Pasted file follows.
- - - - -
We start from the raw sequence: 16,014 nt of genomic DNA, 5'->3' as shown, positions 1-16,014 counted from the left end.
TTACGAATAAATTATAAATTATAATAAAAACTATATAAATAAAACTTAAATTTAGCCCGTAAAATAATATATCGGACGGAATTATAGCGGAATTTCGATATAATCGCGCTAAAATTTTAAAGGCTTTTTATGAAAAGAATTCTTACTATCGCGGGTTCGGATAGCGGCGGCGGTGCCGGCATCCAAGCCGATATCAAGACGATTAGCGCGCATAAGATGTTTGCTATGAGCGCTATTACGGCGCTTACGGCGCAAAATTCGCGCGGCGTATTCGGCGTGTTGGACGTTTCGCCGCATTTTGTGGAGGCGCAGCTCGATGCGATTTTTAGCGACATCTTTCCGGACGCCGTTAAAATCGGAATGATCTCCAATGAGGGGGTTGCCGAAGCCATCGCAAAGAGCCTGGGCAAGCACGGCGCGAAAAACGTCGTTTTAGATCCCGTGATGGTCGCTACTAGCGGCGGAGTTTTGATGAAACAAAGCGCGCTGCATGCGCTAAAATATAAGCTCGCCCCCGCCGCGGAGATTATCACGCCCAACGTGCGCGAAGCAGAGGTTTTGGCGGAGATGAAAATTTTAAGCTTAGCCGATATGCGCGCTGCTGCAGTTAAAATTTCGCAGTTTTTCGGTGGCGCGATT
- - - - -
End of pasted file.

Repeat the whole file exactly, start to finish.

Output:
We start from the raw sequence: 16,014 nt of genomic DNA, 5'->3' as shown, positions 1-16,014 counted from the left end.
TTACGAATAAATTATAAATTATAATAAAAACTATATAAATAAAACTTAAATTTAGCCCGTAAAATAATATATCGGACGGAATTATAGCGGAATTTCGATATAATCGCGCTAAAATTTTAAAGGCTTTTTATGAAAAGAATTCTTACTATCGCGGGTTCGGATAGCGGCGGCGGTGCCGGCATCCAAGCCGATATCAAGACGATTAGCGCGCATAAGATGTTTGCTATGAGCGCTATTACGGCGCTTACGGCGCAAAATTCGCGCGGCGTATTCGGCGTGTTGGACGTTTCGCCGCATTTTGTGGAGGCGCAGCTCGATGCGATTTTTAGCGACATCTTTCCGGACGCCGTTAAAATCGGAATGATCTCCAATGAGGGGGTTGCCGAAGCCATCGCAAAGAGCCTGGGCAAGCACGGCGCGAAAAACGTCGTTTTAGATCCCGTGATGGTCGCTACTAGCGGCGGAGTTTTGATGAAACAAAGCGCGCTGCATGCGCTAAAATATAAGCTCGCCCCCGCCGCGGAGATTATCACGCCCAACGTGCGCGAAGCAGAGGTTTTGGCGGAGATGAAAATTTTAAGCTTAGCCGATATGCGCGCTGCTGCAGTTAAAATTTCGCAGTTTTTCGGTGGCGCGATT